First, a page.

Marcos Kurtycz, Artefacto Kurtycz, 1982. Photograph by Adolfo Patiño, Facultad de Artes Plásticas U.V., Xalapa, Veracruz. Courtesy of Private Collection.

Overview

Eduardo Abaroa, Kenneth Kemble, Marcos Kurtycz, Ana Mendieta, Marta Minujín, Raphael Montañez Ortiz

“A deliberate wave of destruction travels over matter we consider permanent. Time corrodes matter and in the course of this corrosion, beauty emerges… Time is the great critic: terrible and implacable, it destroys the worthless and rescues from obscurity that which is truly valuable. All destruction releases an enormous amount of energy. It is through this dynamic impact, this driving action, that destruction lays the foundations for all future creation.”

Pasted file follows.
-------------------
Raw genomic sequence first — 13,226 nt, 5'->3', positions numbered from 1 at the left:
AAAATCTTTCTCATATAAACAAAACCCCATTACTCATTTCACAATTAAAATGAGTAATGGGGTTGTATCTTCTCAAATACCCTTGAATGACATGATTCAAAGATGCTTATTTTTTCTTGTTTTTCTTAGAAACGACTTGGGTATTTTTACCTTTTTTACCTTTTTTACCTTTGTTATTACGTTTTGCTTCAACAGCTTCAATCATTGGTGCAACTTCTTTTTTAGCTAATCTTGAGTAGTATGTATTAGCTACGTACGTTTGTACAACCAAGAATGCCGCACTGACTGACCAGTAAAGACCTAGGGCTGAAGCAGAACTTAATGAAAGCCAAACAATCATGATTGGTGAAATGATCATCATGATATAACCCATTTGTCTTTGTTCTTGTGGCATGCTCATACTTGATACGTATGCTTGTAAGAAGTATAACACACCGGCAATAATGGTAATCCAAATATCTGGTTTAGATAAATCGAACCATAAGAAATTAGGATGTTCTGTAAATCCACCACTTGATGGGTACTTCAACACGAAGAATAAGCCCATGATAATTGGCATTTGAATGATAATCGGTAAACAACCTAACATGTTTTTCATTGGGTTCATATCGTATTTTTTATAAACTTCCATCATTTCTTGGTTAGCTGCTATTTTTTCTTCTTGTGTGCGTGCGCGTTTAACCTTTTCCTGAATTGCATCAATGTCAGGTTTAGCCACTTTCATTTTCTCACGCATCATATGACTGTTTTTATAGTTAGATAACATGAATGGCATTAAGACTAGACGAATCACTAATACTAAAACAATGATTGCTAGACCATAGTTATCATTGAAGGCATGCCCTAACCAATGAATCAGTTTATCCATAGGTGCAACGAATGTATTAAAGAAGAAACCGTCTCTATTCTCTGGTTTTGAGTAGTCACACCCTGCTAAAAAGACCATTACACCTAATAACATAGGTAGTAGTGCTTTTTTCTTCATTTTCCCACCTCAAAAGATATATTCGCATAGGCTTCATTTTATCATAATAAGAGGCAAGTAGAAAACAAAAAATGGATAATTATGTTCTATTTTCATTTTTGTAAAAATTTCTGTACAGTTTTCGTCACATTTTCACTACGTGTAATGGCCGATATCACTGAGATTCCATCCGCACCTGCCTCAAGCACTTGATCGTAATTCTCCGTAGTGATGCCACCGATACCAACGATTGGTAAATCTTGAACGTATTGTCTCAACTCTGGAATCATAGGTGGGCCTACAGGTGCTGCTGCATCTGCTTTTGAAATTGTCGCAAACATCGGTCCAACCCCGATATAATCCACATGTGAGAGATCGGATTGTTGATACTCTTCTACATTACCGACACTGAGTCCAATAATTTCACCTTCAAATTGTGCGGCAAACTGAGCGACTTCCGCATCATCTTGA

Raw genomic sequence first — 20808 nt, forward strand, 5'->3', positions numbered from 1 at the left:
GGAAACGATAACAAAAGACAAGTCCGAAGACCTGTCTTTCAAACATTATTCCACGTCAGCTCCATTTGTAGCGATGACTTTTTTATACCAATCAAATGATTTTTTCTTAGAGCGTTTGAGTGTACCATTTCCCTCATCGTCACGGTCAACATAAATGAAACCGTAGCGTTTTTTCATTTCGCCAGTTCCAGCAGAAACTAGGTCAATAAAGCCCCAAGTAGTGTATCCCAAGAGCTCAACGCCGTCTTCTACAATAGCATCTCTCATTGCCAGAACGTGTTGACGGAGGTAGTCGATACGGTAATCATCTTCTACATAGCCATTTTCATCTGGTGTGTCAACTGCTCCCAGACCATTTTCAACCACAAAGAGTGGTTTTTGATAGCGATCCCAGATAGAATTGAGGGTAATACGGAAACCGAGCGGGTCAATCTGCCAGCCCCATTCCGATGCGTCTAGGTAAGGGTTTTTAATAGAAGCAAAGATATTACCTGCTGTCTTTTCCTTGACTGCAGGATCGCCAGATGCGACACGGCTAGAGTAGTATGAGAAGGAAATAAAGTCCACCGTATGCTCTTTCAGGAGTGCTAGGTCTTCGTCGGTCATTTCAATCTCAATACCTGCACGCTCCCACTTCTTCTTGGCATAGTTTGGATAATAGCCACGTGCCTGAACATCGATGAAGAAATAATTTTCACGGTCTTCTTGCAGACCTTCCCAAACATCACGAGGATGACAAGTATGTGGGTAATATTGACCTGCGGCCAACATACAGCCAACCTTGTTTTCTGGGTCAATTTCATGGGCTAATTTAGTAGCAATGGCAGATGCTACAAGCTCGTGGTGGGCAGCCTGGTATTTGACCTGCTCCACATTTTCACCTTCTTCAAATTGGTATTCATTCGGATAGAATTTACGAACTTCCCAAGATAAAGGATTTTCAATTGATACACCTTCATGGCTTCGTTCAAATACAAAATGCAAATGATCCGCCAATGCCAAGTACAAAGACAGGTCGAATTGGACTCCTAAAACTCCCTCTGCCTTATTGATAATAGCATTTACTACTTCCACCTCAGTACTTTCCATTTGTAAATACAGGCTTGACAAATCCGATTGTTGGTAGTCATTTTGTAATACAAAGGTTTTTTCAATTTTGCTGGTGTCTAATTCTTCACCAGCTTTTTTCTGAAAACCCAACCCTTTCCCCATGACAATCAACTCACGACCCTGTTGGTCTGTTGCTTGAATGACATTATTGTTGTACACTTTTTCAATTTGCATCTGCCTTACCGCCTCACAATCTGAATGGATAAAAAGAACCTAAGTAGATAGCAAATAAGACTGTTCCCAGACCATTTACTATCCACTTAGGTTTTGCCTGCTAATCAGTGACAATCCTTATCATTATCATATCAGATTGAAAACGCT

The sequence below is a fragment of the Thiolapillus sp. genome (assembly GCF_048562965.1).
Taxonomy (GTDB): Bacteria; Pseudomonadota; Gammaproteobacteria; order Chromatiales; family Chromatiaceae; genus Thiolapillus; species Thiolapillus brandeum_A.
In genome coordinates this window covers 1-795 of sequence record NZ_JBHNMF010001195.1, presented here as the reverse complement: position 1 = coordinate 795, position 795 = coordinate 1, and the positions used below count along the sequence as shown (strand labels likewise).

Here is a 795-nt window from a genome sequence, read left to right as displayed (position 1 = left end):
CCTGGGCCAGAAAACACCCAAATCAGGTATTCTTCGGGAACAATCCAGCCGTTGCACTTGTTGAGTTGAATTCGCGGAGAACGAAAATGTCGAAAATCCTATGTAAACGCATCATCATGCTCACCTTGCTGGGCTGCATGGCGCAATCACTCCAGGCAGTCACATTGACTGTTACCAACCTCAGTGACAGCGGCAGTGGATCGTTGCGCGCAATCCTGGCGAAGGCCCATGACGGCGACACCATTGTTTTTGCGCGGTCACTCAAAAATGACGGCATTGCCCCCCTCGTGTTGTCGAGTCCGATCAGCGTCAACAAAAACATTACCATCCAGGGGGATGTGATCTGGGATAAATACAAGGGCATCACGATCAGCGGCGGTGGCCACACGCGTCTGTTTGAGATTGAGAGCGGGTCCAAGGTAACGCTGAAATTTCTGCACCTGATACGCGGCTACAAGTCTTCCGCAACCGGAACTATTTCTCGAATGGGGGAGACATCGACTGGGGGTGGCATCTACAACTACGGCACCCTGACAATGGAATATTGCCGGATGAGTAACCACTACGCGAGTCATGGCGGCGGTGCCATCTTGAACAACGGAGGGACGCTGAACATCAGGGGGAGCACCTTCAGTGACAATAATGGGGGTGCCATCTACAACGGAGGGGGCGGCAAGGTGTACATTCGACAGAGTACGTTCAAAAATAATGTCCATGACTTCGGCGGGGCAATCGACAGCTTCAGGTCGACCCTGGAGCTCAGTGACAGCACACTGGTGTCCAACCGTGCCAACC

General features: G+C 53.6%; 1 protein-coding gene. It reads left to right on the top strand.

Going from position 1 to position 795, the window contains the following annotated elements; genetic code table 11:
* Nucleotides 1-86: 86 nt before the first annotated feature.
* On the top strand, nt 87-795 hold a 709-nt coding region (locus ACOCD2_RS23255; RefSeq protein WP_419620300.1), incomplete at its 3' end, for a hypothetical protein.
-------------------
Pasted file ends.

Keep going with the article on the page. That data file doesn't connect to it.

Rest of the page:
Economic turmoil, technologies of violence, and militaristic regimes dominated Latin American politics and society during the 1950s and ’60s. In this context, a constellation of artists sought to neutralize the potential horror of such change by displacing destruction into the symbolic realm of art, seeking ritualistic experiences of mediated transformation. “Destruction is, for the artist, the supreme order of freedom,” wrote Argentine poet and art critic Aldo Pellegrini in his 1961 manifesto. This exhibition traces the archaeological remnants and histories of this movement as they continue to reverberate in our present.

March 20–May 1, 2015

Curated by Jennifer Burris Staton

Curator Tour
Friday, March 20, 2015
4:30 p.m.—5:30 p.m.
Opening Reception
Friday, March 20, 2015
5:30 p.m.—7:30 p.m.
Image: Marcos Kurtycz, Artefacto Kurtycz, 1982. Photograph by Adolfo Patiño, Facultad de Artes Plásticas U.V., Xalapa, Veracruz. Courtesy of Private Collection.